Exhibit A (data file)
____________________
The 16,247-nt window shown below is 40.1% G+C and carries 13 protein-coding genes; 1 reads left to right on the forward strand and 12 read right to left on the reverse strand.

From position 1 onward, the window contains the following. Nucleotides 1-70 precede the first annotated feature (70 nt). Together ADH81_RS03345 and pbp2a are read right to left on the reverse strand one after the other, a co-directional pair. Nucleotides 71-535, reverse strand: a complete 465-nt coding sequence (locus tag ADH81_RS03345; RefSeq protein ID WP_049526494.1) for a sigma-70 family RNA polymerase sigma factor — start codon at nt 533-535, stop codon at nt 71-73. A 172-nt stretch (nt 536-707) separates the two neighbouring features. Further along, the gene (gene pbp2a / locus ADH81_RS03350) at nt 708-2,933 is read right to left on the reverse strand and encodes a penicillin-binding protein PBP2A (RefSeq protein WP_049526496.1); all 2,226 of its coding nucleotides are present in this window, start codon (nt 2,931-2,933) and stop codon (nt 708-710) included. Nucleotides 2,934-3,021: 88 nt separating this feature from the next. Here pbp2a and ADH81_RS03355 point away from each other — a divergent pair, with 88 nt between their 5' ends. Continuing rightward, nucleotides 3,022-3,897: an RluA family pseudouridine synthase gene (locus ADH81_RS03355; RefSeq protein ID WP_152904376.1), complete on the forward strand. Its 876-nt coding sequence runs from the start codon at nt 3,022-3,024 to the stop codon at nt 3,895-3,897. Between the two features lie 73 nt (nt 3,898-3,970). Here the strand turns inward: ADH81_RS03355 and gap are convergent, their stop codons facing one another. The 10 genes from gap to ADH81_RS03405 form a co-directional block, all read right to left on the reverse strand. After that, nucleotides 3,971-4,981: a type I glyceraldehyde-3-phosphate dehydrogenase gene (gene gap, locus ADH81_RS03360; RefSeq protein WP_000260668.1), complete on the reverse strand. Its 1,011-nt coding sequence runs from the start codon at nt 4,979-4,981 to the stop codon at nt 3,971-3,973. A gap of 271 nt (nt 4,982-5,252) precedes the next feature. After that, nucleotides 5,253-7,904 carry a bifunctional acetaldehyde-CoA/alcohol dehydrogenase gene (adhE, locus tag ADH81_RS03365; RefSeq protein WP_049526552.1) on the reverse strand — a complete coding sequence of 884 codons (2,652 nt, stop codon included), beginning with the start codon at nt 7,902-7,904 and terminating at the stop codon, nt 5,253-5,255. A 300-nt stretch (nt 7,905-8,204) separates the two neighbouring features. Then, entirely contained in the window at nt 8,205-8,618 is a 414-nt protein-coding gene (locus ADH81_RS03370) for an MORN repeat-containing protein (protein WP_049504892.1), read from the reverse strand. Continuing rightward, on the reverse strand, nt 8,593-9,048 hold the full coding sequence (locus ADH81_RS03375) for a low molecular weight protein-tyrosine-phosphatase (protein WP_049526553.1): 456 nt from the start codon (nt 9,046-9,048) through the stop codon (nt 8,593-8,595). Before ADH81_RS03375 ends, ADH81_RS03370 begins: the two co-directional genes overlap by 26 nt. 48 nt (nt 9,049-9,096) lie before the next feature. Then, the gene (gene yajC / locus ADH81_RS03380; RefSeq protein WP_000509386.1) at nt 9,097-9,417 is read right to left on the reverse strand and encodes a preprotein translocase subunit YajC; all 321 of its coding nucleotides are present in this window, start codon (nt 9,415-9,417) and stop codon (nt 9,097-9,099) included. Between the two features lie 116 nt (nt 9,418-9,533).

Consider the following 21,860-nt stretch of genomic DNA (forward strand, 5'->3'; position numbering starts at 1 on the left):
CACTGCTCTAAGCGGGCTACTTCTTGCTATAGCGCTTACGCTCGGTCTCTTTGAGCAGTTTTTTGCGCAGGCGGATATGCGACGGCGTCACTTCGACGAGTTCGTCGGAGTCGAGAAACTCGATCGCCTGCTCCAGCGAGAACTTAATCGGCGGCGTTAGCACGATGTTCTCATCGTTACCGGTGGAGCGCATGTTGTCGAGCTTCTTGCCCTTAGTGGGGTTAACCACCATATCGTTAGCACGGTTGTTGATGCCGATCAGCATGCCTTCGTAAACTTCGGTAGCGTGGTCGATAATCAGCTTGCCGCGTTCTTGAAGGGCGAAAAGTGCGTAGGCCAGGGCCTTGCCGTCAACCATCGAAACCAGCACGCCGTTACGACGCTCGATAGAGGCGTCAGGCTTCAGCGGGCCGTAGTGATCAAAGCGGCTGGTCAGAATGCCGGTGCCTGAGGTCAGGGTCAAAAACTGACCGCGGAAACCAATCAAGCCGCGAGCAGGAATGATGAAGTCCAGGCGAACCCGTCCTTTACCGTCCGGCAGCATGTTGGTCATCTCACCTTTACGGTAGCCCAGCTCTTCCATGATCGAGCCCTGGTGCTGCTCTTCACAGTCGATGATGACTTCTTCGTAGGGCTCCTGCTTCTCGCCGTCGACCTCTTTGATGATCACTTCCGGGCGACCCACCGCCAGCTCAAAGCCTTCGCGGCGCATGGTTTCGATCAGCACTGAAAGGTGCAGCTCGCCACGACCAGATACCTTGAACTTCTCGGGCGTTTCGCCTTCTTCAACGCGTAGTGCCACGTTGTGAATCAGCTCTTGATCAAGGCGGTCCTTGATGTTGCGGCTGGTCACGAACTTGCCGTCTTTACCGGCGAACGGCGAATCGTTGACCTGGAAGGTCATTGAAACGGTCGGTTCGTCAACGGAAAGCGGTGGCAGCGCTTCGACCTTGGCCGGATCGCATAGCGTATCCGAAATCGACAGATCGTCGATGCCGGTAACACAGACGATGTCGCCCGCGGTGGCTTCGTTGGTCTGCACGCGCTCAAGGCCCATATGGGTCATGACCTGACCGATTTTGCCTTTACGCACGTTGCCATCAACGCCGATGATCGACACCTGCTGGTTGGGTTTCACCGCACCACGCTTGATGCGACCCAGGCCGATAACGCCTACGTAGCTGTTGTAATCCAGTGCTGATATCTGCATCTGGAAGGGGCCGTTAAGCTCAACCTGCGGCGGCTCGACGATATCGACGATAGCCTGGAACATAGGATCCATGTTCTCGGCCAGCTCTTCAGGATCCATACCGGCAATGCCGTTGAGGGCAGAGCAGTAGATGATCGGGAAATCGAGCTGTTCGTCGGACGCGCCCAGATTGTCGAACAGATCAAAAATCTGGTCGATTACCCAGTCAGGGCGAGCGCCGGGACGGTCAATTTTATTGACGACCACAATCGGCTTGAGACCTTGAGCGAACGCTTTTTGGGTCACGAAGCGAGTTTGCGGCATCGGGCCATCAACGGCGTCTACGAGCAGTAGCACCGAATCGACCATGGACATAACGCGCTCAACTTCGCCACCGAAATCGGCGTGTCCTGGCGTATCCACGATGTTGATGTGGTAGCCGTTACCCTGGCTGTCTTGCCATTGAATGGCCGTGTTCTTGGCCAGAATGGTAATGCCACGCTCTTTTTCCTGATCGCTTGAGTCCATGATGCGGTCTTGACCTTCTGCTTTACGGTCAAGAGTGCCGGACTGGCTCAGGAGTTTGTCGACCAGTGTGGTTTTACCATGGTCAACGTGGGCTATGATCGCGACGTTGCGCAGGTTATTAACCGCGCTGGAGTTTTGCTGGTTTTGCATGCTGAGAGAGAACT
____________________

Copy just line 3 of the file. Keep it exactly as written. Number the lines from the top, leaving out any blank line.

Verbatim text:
Consider the following 21,860-nt stretch of genomic DNA (forward strand, 5'->3'; position numbering starts at 1 on the left):